By Max Holland
David Kaiser’s The Road to Dallas, as John McAdams’s March review makes abundantly clear, is scarcely different from dozens of conspiracy-mongering books on the Kennedy assassination that have been published in the last 44 years.
The over-ingenious fantasy Kaiser conjures up—that the mob, anti-Castro Cubans, and right-wingers conspired to kill Kennedy—is better written than some of the buff literature, viz., A Farewell to Justice, Joan Mellen’s hagiography of Jim Garrison. Yet ultimately, The Road to Dallas exhibits all the familiar defects of the conspiratorial mindset. Kaiser is credulous about the dubious, and skeptical about the obvious.
Still, Kaiser’s book arguably deserves to be in the public marketplace of ideas, despite the small amount of genuinely new material in it. Given the conceptual quality of the book, however, one would think a second-tier publisher was responsible for foisting it onto the public. Instead, the name on the spine is Belknap Press, the prestigious imprint of Harvard University Press (HUP), one of the most venerable academic publishers in the nation—and this is what sets Kaiser’s book jarringly apart.
The publishing of the book is much more interesting than the book itself, as critic Scott McLemee was the first to point out, akin to a “mutation in the cultural genome.” As McLemee asked in his March 19 Inside Higher Ed column, “Why did one of the country’s most distinguished scholarly publishers decide to contribute to a genre that has flourished mainly on the cultural margins for almost five decades?”
The scholarly sheen given The Road to Dallas is not wholly unprecedented, to be sure. A few other fallacious books about the assassination have received the academic stamp of approval. Still, that begs the question: How did The Road to Dallas ever survive the gauntlet of peer-review at the august Harvard University Press, which is part of an industry that likes to think of itself as “a bulwark against the confusions of error and unsupported opinion, of ideology masquerading as fact, magic as science, and prejudice as theory.”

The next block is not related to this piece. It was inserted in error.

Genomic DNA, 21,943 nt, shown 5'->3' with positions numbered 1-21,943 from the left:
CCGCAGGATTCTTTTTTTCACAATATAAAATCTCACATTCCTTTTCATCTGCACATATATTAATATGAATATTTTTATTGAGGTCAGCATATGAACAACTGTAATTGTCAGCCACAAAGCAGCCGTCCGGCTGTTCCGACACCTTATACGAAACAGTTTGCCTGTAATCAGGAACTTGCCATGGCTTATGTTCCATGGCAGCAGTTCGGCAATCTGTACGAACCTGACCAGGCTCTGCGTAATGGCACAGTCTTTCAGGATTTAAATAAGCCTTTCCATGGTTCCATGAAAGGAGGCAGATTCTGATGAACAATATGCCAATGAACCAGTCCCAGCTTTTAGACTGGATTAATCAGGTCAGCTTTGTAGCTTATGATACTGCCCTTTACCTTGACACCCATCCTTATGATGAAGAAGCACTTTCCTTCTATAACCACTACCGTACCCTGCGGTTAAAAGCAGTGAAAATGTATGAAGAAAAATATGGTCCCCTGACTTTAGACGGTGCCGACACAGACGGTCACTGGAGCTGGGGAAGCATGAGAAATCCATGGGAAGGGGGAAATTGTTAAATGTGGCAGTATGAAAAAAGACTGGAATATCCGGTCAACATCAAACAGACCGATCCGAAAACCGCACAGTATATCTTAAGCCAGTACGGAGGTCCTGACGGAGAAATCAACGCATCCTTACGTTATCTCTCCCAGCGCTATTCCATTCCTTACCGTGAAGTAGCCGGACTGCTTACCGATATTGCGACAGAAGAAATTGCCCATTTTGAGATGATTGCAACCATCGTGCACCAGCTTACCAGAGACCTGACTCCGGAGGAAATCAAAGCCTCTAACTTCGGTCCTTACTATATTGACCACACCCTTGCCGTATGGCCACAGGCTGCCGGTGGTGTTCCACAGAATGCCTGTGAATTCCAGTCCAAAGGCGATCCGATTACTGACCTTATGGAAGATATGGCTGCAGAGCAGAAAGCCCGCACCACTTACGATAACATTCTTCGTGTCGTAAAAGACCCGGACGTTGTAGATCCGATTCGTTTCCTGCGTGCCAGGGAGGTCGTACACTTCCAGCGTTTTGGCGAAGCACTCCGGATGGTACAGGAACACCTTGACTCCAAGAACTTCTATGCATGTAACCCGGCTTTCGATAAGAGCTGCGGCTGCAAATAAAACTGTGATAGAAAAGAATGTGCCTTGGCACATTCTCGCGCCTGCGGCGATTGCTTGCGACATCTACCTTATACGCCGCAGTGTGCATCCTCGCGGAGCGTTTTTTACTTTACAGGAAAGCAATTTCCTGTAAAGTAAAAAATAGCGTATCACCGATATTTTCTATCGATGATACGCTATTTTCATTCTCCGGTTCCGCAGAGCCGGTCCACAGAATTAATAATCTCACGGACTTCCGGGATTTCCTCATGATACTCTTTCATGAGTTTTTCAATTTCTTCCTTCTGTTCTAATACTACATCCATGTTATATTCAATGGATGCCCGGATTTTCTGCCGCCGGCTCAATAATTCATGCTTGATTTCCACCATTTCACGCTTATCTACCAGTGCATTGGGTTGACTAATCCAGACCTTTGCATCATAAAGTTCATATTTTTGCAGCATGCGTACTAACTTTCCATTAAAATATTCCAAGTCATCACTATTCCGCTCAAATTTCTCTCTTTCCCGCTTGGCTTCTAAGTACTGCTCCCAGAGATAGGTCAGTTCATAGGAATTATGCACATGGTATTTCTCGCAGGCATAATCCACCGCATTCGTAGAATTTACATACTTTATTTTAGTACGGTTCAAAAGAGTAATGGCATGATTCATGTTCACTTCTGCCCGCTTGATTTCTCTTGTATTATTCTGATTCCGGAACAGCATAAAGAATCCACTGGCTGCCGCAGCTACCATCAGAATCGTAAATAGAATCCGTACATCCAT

Neither Kaiser nor HUP was willing to answer questions about the editorial vetting The Road to Dallas underwent. “Any such questions would have to be addressed to the Press,” Kaiser responded when asked, and HUP refused to disclose information about its editorial process in general, or as it pertained to Kaiser’s book specifically. Indeed, insofar as HUP is concerned, the rotating membership on its Board of Syndics—or what other university presses call their editorial or publications committee, and readily make public—is top secret.
Some reticence and confidentiality about the editorial process, of course, is understandable and normal. Peer-review can be highly politicized, and no author would relish having the process laid bare for everyone to ponder. The published book, after all, is what finally matters, not the sometimes twisted and torturous path to publication. Still, when a press as distinguished as HUP publishes a book that makes a bald claim about a controversial matter—“the assassination . . . was an appalling and grisly conspiracy”—some transparency would seem advisable.
Put another way, if HUP were to put its reputation on the line by publishing a book that “proved” 9/11 was an inside job, wouldn’t some kind of explanation be in order?
An Objective Historian
Before HUP’s editorial process is explored, one of the fictions at the heart of Kaiser’s book merits exposure.
The book is advertised as the first to be written by a credentialed historian who has researched newly-available archives; in addition, the book features a back-jacket blurb, written by G. Robert Blakey, which asserts that Kaiser came to the task without prejudice or an ax to grind:
Finally, a historian, without preconceptions, has looked at the voluminous, once secret documents produced by the CIA, the FBI, and other government agencies in response to the JFK Assassination Records Act of 1992. Kaiser’s nuanced conclusions on Oswald’s guilt and the ominous issue of conspiracy will command respect from even those who disagree with them.
Yet, far from being someone who began the project without a predisposition, Kaiser has demonstrated a bias toward a conspiratorial explanation for at least 25 years, and HUP surely knew about his predilection when it undertook the project in 2004.